Don DeFranco with the Park Lane sales team says that response has been very good on the units, which are 50% sold on their first release. He notes that they are seeing the expected buyer crowd: affluent buyers planning on using the units as a pied-a-terre, downsizing from larger homes in Woodside, Atherton and Hillsborough, and even possibly some previous tenants in the building who will ultimately get the opportunity to become owners of their wonderful units. DeFranco, who early in his career specialized in high-end co-ops in New York, compares the practice of TIC ownership on the higher end here to that of co-ops being sold off in the mid 1980s in New York.
Wearing my real estate broker’s hat for a moment, I am happy to see exposure of the TIC market on the ultra high end, as this should continue to bring more buyers into the prospect of owning TICs as a solution to the lack of acceptable or affordable inventory in a city with high demand and low supply. A buyer would be hard pressed to find a similar condominium unit as well located and finished as the Park Lane. For creating this opportunity, I am very grateful to Flynn and his investor group.
At about the time this largest TIC project ever was announced, Bank of San Francisco and Bank of Marin (an early TIC pioneer who had taken a break from TIC lending earlier this year) joined the market of TIC lenders, and word on the street is that a leading residential mortgage lender will probably offer fractional TIC loans soon. Where we had two lenders lending at this time last year–Sterling and NCB–we now have at least four lenders willing to lend on fractional TICs and, if the large bank steps up, there will be five.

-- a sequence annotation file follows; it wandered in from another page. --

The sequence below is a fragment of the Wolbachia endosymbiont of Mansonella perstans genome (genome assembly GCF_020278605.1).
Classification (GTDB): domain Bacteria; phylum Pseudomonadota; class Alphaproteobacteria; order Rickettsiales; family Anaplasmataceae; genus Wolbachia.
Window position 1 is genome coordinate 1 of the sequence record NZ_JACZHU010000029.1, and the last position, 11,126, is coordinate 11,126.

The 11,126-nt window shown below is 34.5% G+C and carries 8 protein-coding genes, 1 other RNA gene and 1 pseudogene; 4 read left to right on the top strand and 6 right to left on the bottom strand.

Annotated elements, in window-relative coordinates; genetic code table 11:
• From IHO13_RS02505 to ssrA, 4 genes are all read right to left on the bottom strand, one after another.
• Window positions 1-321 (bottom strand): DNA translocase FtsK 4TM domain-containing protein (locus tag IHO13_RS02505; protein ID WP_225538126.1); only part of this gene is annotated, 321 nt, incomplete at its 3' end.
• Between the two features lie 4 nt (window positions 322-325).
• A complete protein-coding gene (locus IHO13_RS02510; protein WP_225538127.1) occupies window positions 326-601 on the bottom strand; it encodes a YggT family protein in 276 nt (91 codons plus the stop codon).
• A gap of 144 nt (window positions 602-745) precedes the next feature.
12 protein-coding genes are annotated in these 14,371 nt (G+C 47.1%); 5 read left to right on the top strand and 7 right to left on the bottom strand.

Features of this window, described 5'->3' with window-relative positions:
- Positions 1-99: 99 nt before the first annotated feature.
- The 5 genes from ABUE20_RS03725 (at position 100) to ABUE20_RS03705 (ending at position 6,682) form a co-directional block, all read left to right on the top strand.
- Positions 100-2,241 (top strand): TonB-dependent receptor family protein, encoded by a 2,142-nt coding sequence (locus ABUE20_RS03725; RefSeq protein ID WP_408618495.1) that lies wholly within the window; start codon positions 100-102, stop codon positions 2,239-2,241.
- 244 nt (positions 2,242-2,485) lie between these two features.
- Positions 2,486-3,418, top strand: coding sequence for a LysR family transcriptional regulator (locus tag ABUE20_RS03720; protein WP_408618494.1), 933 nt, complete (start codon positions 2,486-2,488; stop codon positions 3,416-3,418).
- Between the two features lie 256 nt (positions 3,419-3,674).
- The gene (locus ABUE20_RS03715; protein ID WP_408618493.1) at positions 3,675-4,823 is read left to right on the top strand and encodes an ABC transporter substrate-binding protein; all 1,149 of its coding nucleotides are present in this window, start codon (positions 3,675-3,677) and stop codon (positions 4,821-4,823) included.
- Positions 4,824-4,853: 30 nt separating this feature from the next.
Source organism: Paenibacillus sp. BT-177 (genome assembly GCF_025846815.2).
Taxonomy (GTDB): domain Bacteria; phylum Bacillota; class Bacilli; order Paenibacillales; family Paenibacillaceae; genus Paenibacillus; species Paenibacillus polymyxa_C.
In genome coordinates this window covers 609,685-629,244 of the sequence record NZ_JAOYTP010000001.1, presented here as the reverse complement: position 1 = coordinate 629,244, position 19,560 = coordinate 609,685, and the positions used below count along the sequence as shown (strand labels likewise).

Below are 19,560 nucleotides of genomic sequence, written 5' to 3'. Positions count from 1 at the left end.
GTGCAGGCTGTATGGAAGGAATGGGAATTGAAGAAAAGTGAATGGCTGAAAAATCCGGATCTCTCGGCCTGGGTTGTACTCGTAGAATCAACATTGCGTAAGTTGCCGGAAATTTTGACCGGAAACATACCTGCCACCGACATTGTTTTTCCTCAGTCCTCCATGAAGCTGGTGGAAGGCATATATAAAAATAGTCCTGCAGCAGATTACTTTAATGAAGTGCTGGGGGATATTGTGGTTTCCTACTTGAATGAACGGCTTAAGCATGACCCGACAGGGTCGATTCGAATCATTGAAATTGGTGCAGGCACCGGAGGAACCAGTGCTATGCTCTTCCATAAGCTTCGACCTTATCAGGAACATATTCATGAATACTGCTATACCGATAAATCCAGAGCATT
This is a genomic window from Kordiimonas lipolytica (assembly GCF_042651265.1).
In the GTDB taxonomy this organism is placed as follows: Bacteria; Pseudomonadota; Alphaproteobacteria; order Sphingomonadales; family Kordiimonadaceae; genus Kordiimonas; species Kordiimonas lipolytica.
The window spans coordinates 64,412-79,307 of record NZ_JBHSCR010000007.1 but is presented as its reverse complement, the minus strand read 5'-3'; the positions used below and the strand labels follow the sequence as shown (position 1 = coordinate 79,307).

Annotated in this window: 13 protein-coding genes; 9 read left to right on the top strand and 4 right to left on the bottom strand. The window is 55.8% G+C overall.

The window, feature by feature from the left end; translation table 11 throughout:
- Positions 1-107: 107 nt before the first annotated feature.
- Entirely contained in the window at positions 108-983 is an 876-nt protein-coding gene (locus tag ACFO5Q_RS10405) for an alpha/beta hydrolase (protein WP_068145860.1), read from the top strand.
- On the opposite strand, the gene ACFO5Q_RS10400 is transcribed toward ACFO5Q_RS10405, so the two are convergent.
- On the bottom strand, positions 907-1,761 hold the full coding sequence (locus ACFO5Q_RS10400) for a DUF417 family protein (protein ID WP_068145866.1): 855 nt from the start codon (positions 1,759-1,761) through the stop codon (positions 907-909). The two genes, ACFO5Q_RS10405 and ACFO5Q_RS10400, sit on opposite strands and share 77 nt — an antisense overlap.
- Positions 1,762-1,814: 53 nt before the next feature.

So what do I predict for the future of the TIC market? Well, the easy answer is that more of them will be developed, listed and sold. With more units in the development pipeline, more landlords realizing their ability to exit the rental market may be limited, and more competitive terms on fractional financing, 2014 should shape up to be a great year for the TIC market. Though a far cry from the 724 units sold in 2007, this year’s projected numbers indicate we will have a third year of consecutive sales increases, and it is very likely that that trend will continue Into 2014. Much to the dismay of tenant advocates and a majority of the San Francisco supervisors, TICs are here to stay; and no matter how hard they try to push TICs down, it keeps popping up in a different place, stronger every time.
About The Author
Realtor Jesse Fowler works with many other well-established real estate professionals and skilled builders to develop and market TIC projects In San Francisco. He has 20 years of e:xperience in San Francisco real estate, listing and marketing TIC properties, single family homes, condominiums, multiuse and income buildings. A Noe Valley native and homeowne1; Fowler is a broker associate at Brown and Company Real Estate and can be reached at j[email protected] This article first appeared in SF Apartment Magazine.